Ethnography

What is Ethnography?

Ethnography comes from Greek ethnos = folk/people and grapho = to write. It is the study and systematic recording of human cultures, as well as a descriptive work produced from such research.

What is Ethnographic Film?

Shoot.Edit.Share describes it as the study, analysis, and observation of cultures via the visual, aural, and verbal, all wrapped up in the medium that we "know" as film. It is visual anthropology, but grounded in producing sequences of images, not in the process of note-taking and written records. As the famous pair of ethnographic filmmakers David and Judith MacDougall believe, "how do you begin to make the shift from a word-and-sentence-based anthropological thought to an image-and-sequence-based anthropological thought? (...) film may therefore not only enhance the kinds of knowledge that we already have but make possible new kinds of knowledge."

What is Experimental Ethnographic Filmmaking?

Experimental ethnographic filmmaking goes even further afield than the traditional modes of ethnographic filmmaking, and pushes the boundaries in hopes to find new and interesting ways to research and present an experience of an unfamiliar reality via film, and have those realities come alive in different ways.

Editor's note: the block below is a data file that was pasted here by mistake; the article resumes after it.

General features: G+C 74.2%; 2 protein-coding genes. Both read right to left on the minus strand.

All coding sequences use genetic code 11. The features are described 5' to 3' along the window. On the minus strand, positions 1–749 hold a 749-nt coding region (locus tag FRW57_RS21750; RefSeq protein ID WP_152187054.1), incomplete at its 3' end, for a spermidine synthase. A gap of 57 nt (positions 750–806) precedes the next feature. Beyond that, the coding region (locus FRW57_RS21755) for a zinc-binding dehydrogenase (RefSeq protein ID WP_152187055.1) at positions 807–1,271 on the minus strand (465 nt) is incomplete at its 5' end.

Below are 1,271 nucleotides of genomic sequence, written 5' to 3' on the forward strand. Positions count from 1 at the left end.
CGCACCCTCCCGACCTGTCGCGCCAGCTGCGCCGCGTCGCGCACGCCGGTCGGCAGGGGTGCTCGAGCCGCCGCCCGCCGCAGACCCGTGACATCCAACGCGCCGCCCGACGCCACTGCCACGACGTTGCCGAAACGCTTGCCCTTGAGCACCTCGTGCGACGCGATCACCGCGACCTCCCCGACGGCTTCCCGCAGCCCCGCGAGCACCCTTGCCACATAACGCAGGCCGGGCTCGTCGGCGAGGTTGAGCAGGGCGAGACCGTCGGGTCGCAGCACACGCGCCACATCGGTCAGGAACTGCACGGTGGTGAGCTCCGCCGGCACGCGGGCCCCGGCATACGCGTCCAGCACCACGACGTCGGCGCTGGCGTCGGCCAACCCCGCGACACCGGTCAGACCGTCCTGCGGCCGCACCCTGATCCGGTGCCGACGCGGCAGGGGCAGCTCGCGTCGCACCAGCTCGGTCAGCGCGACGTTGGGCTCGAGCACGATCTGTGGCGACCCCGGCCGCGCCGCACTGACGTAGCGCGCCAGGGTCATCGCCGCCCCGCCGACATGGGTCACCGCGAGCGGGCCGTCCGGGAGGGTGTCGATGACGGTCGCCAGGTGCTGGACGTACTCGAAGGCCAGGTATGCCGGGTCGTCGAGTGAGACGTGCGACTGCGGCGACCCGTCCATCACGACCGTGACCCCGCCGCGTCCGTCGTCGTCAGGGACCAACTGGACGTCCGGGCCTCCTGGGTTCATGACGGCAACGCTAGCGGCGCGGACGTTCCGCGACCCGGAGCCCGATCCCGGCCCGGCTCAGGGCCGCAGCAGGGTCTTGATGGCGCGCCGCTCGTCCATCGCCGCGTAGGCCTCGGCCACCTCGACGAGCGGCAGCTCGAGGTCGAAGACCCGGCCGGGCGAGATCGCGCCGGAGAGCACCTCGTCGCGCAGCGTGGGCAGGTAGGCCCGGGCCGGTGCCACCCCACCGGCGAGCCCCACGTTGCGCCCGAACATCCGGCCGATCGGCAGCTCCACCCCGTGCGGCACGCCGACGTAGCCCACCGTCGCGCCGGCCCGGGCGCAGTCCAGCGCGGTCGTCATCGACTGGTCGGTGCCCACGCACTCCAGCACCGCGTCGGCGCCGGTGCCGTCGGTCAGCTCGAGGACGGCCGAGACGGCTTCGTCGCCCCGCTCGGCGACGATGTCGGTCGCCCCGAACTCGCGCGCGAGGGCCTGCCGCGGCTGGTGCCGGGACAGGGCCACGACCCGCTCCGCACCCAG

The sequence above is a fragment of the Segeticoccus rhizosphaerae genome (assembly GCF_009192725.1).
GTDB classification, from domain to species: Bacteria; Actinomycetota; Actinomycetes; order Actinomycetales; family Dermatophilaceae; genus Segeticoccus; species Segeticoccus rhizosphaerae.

Why Shoot.Edit.Share?

Isabelle, the founder of Shoot.Edit.Share, was often capturing fleeting gems on the fly during her culture-intensive travels, or as James Agee calls it, "the small casual scraps of existence," and she wanted to share them in a meaningful way with the world. More and more, her content gravitated towards capturing on film the mundane-yet-wonderful moments of different cultures she came into contact with. Seeing the way that the world consumes media with shorter and shorter attention spans, she wanted to try and see if she could present some of her videos in the present-tense of our twitter-infected media, and keep things simple, raw, and direct....and ideally, short. As Edgar Morin said, ethnographic filmmaking is using film as a medium for engaging with life as it is lived, or being a cinéaste-plongeur, and confronting the world with an experience, however short, rather than digesting it or drowning it in a sea of context.

We are not experts. Rather this is an exper(imen)t.